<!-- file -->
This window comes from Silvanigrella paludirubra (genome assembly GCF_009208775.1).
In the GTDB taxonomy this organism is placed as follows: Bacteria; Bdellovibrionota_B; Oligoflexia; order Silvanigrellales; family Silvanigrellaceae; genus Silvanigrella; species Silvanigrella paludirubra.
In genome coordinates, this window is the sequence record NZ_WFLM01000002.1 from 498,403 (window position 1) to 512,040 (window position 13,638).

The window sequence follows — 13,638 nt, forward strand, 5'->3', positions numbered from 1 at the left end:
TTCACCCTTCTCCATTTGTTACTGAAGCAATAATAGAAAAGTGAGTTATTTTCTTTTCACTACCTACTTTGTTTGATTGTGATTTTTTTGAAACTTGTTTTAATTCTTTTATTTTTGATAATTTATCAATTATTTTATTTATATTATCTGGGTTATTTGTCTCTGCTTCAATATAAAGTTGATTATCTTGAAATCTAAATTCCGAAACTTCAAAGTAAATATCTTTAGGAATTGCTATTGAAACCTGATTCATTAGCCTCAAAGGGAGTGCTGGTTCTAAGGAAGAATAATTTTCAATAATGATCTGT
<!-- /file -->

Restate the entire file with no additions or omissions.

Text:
This window comes from Silvanigrella paludirubra (genome assembly GCF_009208775.1).
In the GTDB taxonomy this organism is placed as follows: Bacteria; Bdellovibrionota_B; Oligoflexia; order Silvanigrellales; family Silvanigrellaceae; genus Silvanigrella; species Silvanigrella paludirubra.
In genome coordinates, this window is the sequence record NZ_WFLM01000002.1 from 498,403 (window position 1) to 512,040 (window position 13,638).

The window sequence follows — 13,638 nt, forward strand, 5'->3', positions numbered from 1 at the left end:
TTCACCCTTCTCCATTTGTTACTGAAGCAATAATAGAAAAGTGAGTTATTTTCTTTTCACTACCTACTTTGTTTGATTGTGATTTTTTTGAAACTTGTTTTAATTCTTTTATTTTTGATAATTTATCAATTATTTTATTTATATTATCTGGGTTATTTGTCTCTGCTTCAATATAAAGTTGATTATCTTGAAATCTAAATTCCGAAACTTCAAAGTAAATATCTTTAGGAATTGCTATTGAAACCTGATTCATTAGCCTCAAAGGGAGTGCTGGTTCTAAGGAAGAATAATTTTCAATAATGATCTGT